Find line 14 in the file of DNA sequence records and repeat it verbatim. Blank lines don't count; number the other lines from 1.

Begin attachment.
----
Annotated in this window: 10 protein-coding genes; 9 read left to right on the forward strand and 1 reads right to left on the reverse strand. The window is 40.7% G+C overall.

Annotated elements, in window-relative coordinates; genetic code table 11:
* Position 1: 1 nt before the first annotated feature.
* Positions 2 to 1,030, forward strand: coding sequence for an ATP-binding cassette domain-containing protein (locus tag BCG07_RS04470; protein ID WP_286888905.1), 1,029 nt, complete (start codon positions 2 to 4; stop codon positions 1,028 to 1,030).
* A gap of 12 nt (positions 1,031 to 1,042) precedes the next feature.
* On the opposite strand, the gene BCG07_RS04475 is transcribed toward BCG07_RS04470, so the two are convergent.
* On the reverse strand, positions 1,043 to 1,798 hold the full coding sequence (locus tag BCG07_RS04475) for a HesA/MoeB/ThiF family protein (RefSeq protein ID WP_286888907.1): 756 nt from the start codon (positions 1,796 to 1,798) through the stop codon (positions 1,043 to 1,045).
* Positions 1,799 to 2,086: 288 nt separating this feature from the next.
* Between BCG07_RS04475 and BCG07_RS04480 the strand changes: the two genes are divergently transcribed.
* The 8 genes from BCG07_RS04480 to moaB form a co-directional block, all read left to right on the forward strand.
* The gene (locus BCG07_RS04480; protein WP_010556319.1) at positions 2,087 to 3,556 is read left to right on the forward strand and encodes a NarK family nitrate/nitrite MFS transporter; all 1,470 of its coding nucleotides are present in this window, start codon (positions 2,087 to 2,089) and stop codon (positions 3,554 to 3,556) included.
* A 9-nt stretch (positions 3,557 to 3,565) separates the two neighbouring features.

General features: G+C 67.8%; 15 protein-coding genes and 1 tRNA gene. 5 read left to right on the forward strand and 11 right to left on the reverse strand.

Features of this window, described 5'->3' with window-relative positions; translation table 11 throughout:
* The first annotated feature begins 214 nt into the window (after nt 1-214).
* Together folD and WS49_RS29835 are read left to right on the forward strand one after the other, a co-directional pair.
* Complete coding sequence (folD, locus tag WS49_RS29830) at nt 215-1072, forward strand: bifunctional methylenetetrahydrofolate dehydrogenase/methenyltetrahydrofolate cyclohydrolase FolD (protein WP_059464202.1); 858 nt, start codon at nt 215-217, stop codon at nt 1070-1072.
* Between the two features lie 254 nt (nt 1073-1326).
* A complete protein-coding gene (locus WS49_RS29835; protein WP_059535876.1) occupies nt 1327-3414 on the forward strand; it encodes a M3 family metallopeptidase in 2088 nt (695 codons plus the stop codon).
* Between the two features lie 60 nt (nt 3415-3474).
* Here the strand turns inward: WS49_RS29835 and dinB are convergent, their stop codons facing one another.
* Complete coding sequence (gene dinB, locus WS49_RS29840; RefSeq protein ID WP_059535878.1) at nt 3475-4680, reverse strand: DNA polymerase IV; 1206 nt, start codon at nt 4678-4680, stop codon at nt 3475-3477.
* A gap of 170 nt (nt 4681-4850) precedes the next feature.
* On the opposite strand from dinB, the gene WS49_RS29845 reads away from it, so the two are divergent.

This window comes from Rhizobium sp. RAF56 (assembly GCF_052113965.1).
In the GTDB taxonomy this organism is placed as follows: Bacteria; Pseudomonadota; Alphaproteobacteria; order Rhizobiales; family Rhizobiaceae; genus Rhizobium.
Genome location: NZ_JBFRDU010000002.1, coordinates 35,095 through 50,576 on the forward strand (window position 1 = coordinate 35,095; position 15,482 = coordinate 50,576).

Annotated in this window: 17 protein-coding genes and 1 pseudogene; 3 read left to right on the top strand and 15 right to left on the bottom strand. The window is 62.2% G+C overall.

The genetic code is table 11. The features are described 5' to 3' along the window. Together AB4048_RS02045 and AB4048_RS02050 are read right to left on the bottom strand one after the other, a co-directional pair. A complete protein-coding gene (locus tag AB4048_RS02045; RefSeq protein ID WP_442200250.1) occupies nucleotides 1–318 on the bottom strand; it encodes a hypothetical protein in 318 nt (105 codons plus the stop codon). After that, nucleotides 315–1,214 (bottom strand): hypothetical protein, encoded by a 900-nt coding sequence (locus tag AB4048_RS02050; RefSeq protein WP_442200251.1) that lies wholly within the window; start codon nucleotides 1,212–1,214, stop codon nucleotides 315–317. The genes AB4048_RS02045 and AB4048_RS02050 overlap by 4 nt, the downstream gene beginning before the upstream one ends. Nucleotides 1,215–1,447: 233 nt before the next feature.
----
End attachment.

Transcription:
Features of this window, described 5'->3' with window-relative positions; translation table 11 throughout: